It made Kev more confident. Less anxious for the future. I loved him even more like that. And so it ended up making us both happier, for a time.
I can remember the day quite clearly. It was sunny, and I was driving us to meet up with a few friends for brunch. Kev looked up from his phone and yelled, “Hello four direct message! Your login for account is requested…” and then suddenly trailed off. Glancing over, I could see him running a hand through his hair, looking confused.
“You okay?” I asked, still focused on the road, thinking he was playing some goofy joke.
“Take… take advantage of…” and he stammered like a record skipping for a moment. Then he blurted out quickly, “Take advantage of ten percent off no-show socks!”
“Kev. You alright there, honey?” I asked, as he started to shake with his head in his hands.
“Diamonds, the forever, the forever, the forever…” He trailed off, and grabbed my arm.
That’s when I pulled over and saw just how shaken he was.
By now, you can maybe guess why I told the old TV story. The geniuses who made the spike made it able to update, based on carefully targeted radio waves. I don’t really understand how it works, but it was a biological antenna of sorts. And its instructions? I guess you could call the spike the ‘firmware’, of the new ‘improved’ human brain.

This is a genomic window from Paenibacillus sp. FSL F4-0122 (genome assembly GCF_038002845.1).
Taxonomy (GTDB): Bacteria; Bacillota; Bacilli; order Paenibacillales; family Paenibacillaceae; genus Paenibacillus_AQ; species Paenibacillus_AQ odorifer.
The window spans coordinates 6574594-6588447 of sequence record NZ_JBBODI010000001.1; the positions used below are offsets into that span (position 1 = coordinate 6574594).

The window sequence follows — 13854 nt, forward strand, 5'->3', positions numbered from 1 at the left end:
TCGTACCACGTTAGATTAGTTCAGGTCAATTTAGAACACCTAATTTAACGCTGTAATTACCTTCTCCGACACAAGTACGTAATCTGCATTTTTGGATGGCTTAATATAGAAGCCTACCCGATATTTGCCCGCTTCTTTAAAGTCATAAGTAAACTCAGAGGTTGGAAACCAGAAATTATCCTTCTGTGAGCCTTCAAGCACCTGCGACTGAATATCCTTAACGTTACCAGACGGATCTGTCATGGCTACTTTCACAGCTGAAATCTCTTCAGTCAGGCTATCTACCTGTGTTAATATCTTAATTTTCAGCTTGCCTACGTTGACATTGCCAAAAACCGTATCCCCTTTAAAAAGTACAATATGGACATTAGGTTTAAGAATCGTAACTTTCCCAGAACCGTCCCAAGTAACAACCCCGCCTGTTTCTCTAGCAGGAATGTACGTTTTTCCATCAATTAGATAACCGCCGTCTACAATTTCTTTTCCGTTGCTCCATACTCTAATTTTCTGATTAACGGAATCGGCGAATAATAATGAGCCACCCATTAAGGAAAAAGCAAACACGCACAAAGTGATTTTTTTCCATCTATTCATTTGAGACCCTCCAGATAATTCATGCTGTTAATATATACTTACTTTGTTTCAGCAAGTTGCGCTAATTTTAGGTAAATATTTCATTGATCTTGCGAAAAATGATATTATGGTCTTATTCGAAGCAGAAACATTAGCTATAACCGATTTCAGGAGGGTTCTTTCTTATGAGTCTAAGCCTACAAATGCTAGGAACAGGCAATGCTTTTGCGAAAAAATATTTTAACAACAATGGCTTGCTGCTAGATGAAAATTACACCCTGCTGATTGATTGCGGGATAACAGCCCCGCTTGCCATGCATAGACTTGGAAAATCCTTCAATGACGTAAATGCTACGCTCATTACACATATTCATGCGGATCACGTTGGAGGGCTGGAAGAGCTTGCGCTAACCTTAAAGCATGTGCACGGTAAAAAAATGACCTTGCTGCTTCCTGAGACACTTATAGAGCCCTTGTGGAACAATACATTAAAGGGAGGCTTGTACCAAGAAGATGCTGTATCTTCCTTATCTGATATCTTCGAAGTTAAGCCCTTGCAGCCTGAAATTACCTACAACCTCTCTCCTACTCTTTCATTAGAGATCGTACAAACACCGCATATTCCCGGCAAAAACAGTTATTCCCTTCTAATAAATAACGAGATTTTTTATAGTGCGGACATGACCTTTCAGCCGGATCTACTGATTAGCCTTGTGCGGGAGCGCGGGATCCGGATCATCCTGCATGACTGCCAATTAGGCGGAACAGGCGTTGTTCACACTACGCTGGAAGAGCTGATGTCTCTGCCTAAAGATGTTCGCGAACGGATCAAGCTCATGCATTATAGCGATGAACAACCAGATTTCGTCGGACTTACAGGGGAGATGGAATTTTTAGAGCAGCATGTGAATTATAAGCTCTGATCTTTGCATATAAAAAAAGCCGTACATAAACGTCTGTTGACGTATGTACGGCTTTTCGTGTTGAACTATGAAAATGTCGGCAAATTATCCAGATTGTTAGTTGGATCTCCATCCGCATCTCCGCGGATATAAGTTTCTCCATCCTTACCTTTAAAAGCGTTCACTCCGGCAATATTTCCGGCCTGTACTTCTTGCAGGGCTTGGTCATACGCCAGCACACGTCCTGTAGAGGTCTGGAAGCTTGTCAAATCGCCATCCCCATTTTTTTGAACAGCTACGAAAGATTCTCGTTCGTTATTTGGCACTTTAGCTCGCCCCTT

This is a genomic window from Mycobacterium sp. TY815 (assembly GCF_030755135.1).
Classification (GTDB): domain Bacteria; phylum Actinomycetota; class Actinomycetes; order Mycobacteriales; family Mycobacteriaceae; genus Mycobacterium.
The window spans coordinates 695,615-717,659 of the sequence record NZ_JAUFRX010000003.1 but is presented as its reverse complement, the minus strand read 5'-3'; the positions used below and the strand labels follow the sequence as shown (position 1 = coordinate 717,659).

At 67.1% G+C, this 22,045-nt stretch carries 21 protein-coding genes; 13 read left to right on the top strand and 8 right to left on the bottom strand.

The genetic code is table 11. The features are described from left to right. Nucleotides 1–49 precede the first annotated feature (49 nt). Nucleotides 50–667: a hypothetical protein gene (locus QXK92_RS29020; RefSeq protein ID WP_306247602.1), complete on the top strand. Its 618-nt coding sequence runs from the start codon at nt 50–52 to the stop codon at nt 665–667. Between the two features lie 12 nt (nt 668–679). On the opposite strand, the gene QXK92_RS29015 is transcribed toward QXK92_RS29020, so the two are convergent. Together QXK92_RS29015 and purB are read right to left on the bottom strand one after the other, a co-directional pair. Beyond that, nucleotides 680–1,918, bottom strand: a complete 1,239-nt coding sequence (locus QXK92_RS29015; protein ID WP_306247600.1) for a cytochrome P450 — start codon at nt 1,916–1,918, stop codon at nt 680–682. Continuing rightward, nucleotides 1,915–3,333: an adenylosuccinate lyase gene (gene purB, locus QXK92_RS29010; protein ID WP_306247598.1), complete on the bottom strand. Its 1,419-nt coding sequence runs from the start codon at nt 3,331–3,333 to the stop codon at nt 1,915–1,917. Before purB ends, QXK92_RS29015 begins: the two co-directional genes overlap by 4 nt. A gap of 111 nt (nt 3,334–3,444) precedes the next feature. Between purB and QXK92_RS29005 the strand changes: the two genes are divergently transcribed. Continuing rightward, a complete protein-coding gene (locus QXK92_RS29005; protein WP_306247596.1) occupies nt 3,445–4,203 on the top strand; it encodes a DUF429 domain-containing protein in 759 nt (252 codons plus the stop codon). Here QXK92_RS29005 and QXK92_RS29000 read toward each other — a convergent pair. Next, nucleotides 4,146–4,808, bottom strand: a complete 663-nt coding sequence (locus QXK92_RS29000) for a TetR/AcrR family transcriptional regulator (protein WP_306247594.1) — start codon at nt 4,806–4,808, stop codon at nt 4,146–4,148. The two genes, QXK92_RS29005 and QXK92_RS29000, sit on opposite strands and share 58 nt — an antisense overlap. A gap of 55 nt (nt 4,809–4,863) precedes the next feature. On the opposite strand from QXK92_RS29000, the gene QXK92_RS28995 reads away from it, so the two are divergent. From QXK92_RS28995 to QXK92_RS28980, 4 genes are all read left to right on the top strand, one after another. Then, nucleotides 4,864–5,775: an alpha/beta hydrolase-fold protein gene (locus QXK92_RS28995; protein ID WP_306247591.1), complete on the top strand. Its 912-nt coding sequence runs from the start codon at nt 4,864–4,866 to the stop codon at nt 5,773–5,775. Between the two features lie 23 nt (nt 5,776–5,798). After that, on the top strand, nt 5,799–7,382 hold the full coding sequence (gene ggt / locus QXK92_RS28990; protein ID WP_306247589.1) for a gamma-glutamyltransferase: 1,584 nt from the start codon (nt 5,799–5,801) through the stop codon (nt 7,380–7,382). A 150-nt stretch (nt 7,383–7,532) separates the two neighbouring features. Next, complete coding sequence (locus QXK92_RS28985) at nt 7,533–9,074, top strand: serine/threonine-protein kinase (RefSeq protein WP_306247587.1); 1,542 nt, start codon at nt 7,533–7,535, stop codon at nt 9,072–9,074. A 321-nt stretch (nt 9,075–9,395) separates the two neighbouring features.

That was fine, when only the doctors knew how to update it. But then somebody figured out how to use an old bog-standard wireless router to blast out firmware updates.
It was a descent into dementia, but somehow more vile. Peppered with spam subject lines and brand slogans and the worst of what humanity can broadcast, all vying with each other to be the new poison that Kev had to spit out his mouth.
“I’m lovin’ it,” he’d say to me, the look in his eyes filled with fear, as we sat in the waiting room. Uncomfortably trying to read, or tell him about my day at work, as if everything was normal.
“I know what you mean, honey. I love you too. And I’m so, so sorry.” I cried more than he did.
Kev was stoic at first, but… gradually he got angrier. He would yell at the doctors. “Just do it!”, he would shout, as they tried to calm him down. By then, of course, those idiots had their hands full with tons of cases like Kev. And no clear answers.
It turns out the cure can indeed be much worse than the disease. We struggled for a while, because he was still in there. But he couldn’t even write anything besides slogans and spam gibberish. I tried to stick it out. But I could only take so much, once communication was only one way.
I left Kev in the care of what essentially amounts to a nursing home for those whose spikes have become saturated with spam. I left you, Kev. And I’m sorry. I hope you understand. But I couldn’t handle one more fucking slogan coming from your beautiful mouth.